by Jemima Roberts and Tom Levitt
26 October, 2010
The credibility of the chair of the EU's food safety body
questioned after it emerged she had links with companies involved
with GM crops
Questions raised over why European Food Safety Authority (EFSA)
chair Diana Banati failed to make clear her connections to
International Life Science Institute (ILSI), which advises biotech
Monsanto, Bayer and BASF
A key figure in charge of food safety within the EU has been forced
to quit her director role at a pro-GM group.
European Green MEPs had called for EFSA chair Diana Banati's
resignation after she had failed to disclose her seat on the board
of directors of the International Life Science Institute (ILSI),
which advises biotech corporations including Monsanto, Bayer and
However, she has been re-elected as chair of the European food
safety watchdog after EFSA confirmed she had resigned from
‘positions which may create a potential conflict of interest'.
Campaigners said her links were 'unbelievable' and brought into
question both the judgment of the EFSA’s senior management and the
impartiality of the organization as a whole.
‘The fact that the chair of the EFSA’s management board massaged her
CV to dissimulate her role in an industry funded organization which
advises biotech corporations like Monsanto, Bayer and BASF is
another nail in the coffin of EFSA’s credibility,' said Greenpeace
EU agriculture policy director Marco Contiero.
Jonathan Matthews from GMWatch said she should have resigned from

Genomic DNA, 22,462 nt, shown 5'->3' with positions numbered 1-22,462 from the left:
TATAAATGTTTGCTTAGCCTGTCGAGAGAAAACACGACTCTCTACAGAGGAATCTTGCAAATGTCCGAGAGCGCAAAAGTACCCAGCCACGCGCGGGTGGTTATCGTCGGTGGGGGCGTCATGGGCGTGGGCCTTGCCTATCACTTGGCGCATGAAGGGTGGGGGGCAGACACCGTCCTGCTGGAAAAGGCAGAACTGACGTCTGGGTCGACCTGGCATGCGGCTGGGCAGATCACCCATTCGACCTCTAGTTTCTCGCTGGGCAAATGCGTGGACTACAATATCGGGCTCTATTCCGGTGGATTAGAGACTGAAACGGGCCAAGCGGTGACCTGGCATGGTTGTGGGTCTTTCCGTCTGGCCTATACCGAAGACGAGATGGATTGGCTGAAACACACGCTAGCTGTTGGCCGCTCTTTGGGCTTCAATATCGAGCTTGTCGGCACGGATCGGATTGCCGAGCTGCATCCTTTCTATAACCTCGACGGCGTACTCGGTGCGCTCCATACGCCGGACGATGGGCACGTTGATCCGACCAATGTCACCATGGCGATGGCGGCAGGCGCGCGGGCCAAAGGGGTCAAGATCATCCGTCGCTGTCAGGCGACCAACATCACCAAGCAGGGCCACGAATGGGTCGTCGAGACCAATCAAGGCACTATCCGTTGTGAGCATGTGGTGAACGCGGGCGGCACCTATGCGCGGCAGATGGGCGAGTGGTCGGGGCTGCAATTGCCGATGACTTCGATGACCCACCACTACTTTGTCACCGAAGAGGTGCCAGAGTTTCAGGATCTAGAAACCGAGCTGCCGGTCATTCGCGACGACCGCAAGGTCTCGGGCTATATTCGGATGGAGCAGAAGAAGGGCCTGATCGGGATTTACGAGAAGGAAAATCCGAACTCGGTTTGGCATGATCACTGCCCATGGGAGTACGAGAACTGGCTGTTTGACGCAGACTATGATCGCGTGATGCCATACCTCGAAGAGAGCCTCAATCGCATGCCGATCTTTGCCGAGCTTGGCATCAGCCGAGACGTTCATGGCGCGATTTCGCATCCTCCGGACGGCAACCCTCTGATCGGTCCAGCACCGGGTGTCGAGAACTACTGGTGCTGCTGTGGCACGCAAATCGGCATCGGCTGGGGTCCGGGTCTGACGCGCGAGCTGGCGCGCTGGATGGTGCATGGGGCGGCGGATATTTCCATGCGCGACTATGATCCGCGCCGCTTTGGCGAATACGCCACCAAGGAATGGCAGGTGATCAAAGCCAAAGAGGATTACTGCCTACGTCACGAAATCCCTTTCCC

EFSA rather than been re-elected. ‘She no longer has any
credibility’, he said. ‘ILSI is backed by the world’s largest food
and tobacco corporations, including Monsanto; the World Health
Organization (WHO) has
harshly criticized it over its lobbying
activities and has even restricted its WHO access’.
public statement EFSA admitted ‘the communication on potential
conflict of interests lacked clarity’ but said it ‘deplores the
unfounded attacks on the independence of the EFSA and its Chair’
emphasizing that the role of Chair does not equate to a ‘management
However, this is not the first time that the integrity of the EFSA
has been called into question.
A 2004 Greenpeace report, ‘The
European Food Safety Authority: Failing Consumers and the
Environment’ questioned the rigor of its scientific research into
GM, concluding that,
‘the criticisms of the old regulatory framework,
of poor quality data and lack of investigation of irregularities and
departures from substantial equivalence are still valid.’
In the UK, environment minister Caroline Spelman was recently
criticized for her past connections to Spelman, Cormack and
Associates, a food and biotechnology lobbying company she set up
with her husband.
She has since stated her support for GM.
A joint Greenpeace and
Avaaz petition calling for a ban on the
introduction of GM crops into Europe and the setting up of an
independent, ethical, scientific body to research the impact of GM
crops and determine regulation has received more than one million
signatures of support.